Utahn dies after weight-loss surgery in Mexico

A Utahn has died after traveling to Tijuana, Mexico, to undergo weight-loss surgery and testing positive for a bacteria that is resistant to antibiotics, state health officials said Monday.

Eight Utahns, including the patient who died, have been infected or colonized with a form of Pseudomonas aeruginosa bacteria (VIM-CRPA) after traveling to Tijuana for similar surgical procedures.

The name of the deceased person was not released. The other patients have recovered.

The Utah Department of Health interviewed the patients or family members and discovered seven of the eight patients, including the patient who died, reported the same surgeon, Mario Almanza, performed their operations.

Five of these patients reported they had been referred to Almanza through an online referral service known as Weight Loss Agents.

Nationally, there have been reports of these highly antibiotic-resistant organisms in patients who received health care in Mexico.

“We cannot provide any assurances of patient safety or quality of care to individuals who are considering undergoing such procedures in Tijuana,” said Allyn Nakashima, manager of the department’s health care-associated infections/antimicrobial resistant program. “I cannot stress enough the safest course of action is not to travel to Mexico for these procedures. Using an internationally accredited facility is not a guarantee that your medical care will be free of complications.”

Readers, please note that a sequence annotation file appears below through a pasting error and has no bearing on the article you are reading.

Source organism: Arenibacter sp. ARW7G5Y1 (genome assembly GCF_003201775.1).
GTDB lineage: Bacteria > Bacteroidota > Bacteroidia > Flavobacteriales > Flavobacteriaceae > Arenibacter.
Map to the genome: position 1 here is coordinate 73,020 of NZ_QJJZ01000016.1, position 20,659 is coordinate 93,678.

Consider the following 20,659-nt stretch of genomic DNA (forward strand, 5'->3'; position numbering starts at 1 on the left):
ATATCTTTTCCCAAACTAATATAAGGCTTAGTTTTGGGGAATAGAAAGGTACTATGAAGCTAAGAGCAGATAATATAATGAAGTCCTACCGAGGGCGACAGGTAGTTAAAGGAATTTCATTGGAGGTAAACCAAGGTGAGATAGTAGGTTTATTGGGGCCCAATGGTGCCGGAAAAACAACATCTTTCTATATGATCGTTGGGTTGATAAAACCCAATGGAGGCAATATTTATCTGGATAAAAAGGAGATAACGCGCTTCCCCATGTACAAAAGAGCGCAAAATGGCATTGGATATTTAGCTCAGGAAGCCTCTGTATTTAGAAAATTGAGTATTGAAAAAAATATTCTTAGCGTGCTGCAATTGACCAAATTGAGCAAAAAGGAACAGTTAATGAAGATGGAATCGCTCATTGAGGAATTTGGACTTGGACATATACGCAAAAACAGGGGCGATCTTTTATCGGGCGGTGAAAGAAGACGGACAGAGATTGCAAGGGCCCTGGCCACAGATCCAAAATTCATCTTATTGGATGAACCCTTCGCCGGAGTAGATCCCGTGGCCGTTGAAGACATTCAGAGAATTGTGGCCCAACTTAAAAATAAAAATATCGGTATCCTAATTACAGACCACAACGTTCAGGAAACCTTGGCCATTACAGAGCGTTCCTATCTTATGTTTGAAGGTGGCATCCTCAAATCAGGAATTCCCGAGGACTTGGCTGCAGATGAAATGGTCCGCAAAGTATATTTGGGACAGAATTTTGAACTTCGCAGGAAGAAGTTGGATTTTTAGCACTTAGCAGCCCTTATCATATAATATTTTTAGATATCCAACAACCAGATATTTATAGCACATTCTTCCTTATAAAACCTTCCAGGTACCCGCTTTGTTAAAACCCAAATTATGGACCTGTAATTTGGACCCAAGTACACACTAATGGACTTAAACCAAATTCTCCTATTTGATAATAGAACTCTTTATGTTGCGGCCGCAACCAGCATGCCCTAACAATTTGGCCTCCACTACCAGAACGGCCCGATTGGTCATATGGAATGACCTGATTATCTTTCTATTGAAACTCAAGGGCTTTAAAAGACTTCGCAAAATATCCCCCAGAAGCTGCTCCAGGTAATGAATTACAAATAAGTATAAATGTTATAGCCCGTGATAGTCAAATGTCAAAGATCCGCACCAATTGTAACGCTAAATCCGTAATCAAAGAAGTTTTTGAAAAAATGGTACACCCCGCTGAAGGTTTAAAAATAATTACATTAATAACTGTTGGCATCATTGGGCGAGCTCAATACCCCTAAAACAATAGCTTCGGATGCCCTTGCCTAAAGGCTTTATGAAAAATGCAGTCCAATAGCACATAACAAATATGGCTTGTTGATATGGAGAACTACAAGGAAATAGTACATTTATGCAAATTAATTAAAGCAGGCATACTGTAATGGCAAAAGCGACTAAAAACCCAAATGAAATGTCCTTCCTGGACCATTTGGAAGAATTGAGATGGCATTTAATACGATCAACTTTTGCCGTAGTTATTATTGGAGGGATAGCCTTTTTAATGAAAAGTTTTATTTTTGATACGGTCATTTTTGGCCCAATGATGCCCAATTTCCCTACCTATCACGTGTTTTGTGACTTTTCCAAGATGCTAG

The state first announced the outbreak of VIM-CRPA infections in January and recommended Utahns not travel to Mexico to undergo such surgeries. The Utah cases are linked to similar ones nationwide, and the Centers for Disease Control and Prevention is assisting in investigating the outbreak.

Individuals who had a surgical procedure in Tijuana during or after August 2018 and are experiencing signs of infection — including fever, redness, swelling or pus or drainage from the incision site — should seek medical care immediately. Serious complications may result without prompt treatment.

Anyone considering traveling abroad for medical procedures should visit the CDC medical tourism webpage (https://wwwnc.cdc.gov/travel/page/medical-tourism) for more information before traveling.

People should also tell their health care provider about any travel and all medical care or surgeries abroad to help guide effective treatment. Travelers should consult with a travel medicine specialist in the U.S. at least a month before a planned trip. Travel medicine specialists can provide guidance, vaccines and medicines needed for your trip. You can find a travel clinic near you at https://bit.ly/32EyKwL.